Carlos soon learns about "the totality of oneself," and is taught about the tonal and the nagual. The tonal is everything that can be reasoned out or described by words, whereas the nagual is everything else, including will, which we can give a name, but can't truly describe (this does not mean that all of the tonal can be described, but it includes all things that can be). The nagual is the source of true, limitless power, whereas the tonal is the source of order and coherence. The tonal only exists from birth to death, whereas the nagual is eternal and infinite. Don Juan describes these as the only true "opposites" in the Universe. Every other dichotomy, whether love/hate, matter/energy, body/mind, is merely the reason desperately trying to find the other half of the self. Humans strive to find their true halves, but can never do so unless they use more than their reason. Instead, they use reason to find opposites in everything else. Throughout the book and culminating towards the end we learn that "the totality of oneself" is actually hundreds of separate feelings that are bound and ordered by the the tonal into a cohesive being; this is "the sorceror's explanation." Before being allowed to experience this, Carlos and Genaro's apprentice, Pablito, must witness it firsthand, and in doing so they have an encounter with an ally in the shape of a large cat. Carlos later experiences the totality of oneself when he is thrown off of a cliff and "shatters" (in mid-air) into a thousand pieces, each with its own emotion and self-awareness.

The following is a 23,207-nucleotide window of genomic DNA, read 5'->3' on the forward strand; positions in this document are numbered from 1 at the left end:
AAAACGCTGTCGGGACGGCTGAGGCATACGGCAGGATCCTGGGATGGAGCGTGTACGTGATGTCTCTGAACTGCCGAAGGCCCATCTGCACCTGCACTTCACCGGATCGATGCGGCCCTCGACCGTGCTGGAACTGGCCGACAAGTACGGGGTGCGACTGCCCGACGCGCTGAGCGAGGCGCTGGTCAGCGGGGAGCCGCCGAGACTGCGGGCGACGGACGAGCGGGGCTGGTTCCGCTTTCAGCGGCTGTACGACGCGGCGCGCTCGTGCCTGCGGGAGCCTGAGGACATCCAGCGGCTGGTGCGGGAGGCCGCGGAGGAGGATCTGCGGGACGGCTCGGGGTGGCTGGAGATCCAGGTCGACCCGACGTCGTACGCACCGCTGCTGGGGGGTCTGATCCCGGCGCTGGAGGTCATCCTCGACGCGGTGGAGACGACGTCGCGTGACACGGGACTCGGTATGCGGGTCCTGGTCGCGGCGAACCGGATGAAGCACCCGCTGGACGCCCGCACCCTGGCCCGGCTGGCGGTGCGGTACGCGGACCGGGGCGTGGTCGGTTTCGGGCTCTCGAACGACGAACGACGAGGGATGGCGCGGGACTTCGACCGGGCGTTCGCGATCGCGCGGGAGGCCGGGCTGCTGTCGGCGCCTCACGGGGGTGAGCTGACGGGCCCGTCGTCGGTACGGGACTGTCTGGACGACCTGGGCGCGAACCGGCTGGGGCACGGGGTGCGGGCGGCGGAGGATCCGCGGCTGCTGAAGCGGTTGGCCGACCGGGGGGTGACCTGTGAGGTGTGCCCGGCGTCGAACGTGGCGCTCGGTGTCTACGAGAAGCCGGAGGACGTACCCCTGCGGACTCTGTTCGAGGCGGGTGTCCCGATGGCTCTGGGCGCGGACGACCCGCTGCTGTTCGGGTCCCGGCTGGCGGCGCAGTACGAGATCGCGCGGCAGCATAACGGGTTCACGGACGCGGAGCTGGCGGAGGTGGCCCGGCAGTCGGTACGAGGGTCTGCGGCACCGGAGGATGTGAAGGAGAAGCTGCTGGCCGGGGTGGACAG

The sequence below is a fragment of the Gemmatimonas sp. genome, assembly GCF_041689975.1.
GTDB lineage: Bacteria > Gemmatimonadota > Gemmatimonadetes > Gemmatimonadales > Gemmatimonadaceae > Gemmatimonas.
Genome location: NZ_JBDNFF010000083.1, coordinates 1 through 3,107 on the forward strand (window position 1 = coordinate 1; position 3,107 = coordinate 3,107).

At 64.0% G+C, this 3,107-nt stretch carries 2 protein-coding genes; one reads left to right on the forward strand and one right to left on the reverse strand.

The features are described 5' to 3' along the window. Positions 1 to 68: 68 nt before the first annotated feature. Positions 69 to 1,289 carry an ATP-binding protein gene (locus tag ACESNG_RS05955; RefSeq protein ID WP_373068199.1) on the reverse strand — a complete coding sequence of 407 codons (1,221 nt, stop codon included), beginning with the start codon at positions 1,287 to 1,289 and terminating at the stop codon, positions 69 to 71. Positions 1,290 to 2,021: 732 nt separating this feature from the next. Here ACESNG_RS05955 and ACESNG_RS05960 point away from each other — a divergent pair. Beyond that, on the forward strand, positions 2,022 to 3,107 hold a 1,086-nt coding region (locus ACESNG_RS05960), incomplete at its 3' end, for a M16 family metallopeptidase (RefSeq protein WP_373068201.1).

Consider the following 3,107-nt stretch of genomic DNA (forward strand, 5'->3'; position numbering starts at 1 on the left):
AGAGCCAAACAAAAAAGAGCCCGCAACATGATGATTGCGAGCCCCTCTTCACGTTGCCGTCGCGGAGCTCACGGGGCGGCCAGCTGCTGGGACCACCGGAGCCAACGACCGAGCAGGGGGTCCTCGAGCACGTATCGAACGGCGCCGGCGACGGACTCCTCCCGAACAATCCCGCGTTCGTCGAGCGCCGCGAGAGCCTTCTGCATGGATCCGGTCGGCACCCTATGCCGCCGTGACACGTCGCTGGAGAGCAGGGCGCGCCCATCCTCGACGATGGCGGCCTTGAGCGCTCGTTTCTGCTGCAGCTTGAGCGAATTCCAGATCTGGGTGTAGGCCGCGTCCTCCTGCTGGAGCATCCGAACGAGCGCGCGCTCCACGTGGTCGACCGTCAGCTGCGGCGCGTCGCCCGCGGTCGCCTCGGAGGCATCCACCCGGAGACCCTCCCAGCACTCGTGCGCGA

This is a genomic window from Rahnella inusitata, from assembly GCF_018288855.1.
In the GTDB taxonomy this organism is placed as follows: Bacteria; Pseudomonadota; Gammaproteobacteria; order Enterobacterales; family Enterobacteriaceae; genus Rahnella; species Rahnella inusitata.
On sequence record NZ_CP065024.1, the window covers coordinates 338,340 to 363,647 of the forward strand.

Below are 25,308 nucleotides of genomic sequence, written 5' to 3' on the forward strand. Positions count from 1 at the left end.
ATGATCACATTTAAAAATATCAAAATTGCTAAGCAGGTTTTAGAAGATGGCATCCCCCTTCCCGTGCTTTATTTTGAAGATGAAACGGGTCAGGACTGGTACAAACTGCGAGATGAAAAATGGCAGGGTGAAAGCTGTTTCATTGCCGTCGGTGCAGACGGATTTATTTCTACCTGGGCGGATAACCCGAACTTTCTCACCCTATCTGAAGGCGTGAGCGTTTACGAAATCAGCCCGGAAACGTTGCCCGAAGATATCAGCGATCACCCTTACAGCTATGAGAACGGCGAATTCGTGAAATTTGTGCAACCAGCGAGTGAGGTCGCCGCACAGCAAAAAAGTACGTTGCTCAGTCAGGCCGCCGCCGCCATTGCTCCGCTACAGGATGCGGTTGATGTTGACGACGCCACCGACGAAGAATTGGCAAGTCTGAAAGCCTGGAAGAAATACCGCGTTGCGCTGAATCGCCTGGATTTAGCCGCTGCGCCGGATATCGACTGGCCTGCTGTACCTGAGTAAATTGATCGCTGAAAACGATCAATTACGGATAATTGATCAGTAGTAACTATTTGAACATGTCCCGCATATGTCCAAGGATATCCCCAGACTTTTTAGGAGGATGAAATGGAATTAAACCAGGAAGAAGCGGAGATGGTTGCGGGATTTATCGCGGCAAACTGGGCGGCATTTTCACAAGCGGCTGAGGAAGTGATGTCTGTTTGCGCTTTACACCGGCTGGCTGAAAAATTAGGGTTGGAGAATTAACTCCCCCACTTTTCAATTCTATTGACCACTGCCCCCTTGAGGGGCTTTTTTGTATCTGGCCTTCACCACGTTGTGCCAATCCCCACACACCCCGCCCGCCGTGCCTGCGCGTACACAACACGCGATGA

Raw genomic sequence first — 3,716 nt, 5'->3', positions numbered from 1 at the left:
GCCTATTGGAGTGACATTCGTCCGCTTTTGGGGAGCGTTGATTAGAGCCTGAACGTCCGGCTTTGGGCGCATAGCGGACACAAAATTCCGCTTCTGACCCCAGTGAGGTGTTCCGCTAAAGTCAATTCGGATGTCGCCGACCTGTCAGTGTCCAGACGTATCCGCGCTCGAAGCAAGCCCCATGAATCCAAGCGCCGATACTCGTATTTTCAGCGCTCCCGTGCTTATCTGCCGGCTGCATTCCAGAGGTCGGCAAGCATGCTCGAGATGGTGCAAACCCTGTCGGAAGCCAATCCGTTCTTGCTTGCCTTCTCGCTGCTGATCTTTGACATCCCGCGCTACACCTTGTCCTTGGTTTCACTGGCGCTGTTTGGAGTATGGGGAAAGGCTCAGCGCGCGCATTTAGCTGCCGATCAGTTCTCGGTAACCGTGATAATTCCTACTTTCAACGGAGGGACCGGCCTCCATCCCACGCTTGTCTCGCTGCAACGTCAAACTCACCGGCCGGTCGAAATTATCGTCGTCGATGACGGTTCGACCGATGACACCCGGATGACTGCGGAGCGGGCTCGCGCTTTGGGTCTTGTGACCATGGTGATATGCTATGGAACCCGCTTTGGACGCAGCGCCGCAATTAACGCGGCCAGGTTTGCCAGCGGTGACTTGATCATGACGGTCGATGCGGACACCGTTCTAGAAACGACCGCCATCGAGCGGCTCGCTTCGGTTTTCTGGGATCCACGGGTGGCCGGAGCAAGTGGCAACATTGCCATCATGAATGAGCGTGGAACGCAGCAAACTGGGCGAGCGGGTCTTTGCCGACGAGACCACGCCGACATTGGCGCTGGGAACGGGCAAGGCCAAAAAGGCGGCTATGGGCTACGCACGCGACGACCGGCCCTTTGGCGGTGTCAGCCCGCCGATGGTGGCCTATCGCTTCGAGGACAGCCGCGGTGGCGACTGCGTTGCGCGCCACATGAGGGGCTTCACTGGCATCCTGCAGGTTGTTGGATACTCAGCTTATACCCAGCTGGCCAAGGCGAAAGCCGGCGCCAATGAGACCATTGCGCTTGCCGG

As you can see, there's some crazy shit going on throughout the book, but it's so enjoyable to read that I really don't care that it's probably fiction (part of me doesn't want to claim with certainty that it is, despite its incredible nature). The concept of "having to believe" is discussed in one chapter, and Carlos learns that merely believing in something is not enough. Once one has to believe, anything is possible. How convenient, you might say... The will is not merely a concept but a truly powerful extension of the self; don Juan has such command of his will that he can use it to do just about anything. Once one can see, they become aware that everything is connected by infinitely long strings. Using the will (which is rather like a segment of a string), Juan can "grab" onto a string and use it to do his bidding, whether that means teleportation, vanquishing a foe (though he truly has none, even la Catalina of the first books is explained as a mere distraction to fool Carlos into gaining personal power), or flying.

As the end of the book Carlos finally experiences the nagual in all of its awesomeness, and must come to terms with the fact that he is "done" with don Juan. Don Juan is only his teacher, who is there to "clean up the island of the tonal." Don Genaro is his benefactor, who displays the power of the nagual in order to break down Carlos' stubborn worldview. He will never see either again. If you're one of many people who saw book three as the effective "end" of the series, perhaps it's time you picked up Tales of Power. Even if it is all just fiction, it's simply amazing that he was able to come up with so much creative material, and his books really are chock-full of great philosophical tidbits.

Log in or register to write something here or to contact authors.